the scroll

Rebecca Wodder, President Obama’s nominee to serve as the Assistant Secretary of the Interior for Fish, Wildlife, and Parks will be a topic of discussion in the business meeting of the Senate Environment and Public Works Committee Thursday. And many Republicans on the committee are sure to raise tough questions about her.

Wodder, the former CEO of the environmental group American Rivers, holds a number of positions that conservatives largely disagree with. But if they actually believe that frequent (and true) conservative refrain that big government damages the environment, she deserves enthusiastic support from Republicans on the committee.

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Noah asks in his post whether one could trust a Randian banker.

By coincidence, I read Noah’s post on John Allison while I was in the middle of reading Donald Luskin’s through-the-looking-glass book on the characters that allegedly either contributed to or didn’t contribute to the financial crisis: I Am John Galt. It has a whole chapter on Mr. Allison and his leadership at BB&T, and how his Objectivist philosophy informed its policies.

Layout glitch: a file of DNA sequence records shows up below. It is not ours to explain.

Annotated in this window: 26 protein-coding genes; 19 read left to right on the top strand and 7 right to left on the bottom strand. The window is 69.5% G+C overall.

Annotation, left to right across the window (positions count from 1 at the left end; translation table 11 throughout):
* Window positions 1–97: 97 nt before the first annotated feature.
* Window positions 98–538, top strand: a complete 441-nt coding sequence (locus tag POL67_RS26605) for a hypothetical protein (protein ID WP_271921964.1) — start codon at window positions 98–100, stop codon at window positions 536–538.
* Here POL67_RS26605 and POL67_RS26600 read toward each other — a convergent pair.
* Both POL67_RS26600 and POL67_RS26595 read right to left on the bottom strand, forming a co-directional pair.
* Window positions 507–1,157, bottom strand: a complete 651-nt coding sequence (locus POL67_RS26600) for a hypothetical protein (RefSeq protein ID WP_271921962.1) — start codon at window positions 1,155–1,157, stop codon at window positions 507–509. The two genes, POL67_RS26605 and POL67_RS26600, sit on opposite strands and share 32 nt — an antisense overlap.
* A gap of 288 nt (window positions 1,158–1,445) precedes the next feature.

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With the race for the Republican Presidential nomination now seemingly down to two candidates – Newt Gingrich and Mitt Romney – suddenly Romney is in the uncharacteristic role of underdog.

Astonishingly (to me), generic polls show Gingrich some 10 points ahead of Romney in the upcoming Iowa primary; 8.6 points ahead in South Carolina; 16.5 ahead in Florida. In New Hampshire. Romney leads by 16.5 points. Nationally, Real Clear Politics has Gingrich leading Romney by 6.2 points.

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Signs of Hope, Part 5

December 6th, 2011 at 11:54 am 66 Comments

Make sure to read previous entries in the ‘Signs of Hope’ series: Part 1, Part 2, Part 3, Part 4.

As Newt Gingrich surges in the polls in Iowa and other early primary states, several leading conservative columnists are explaining why Gingrich should be rejected by Republicans voters. Their arguments deserve a wider audience.


Ramesh Ponnuru: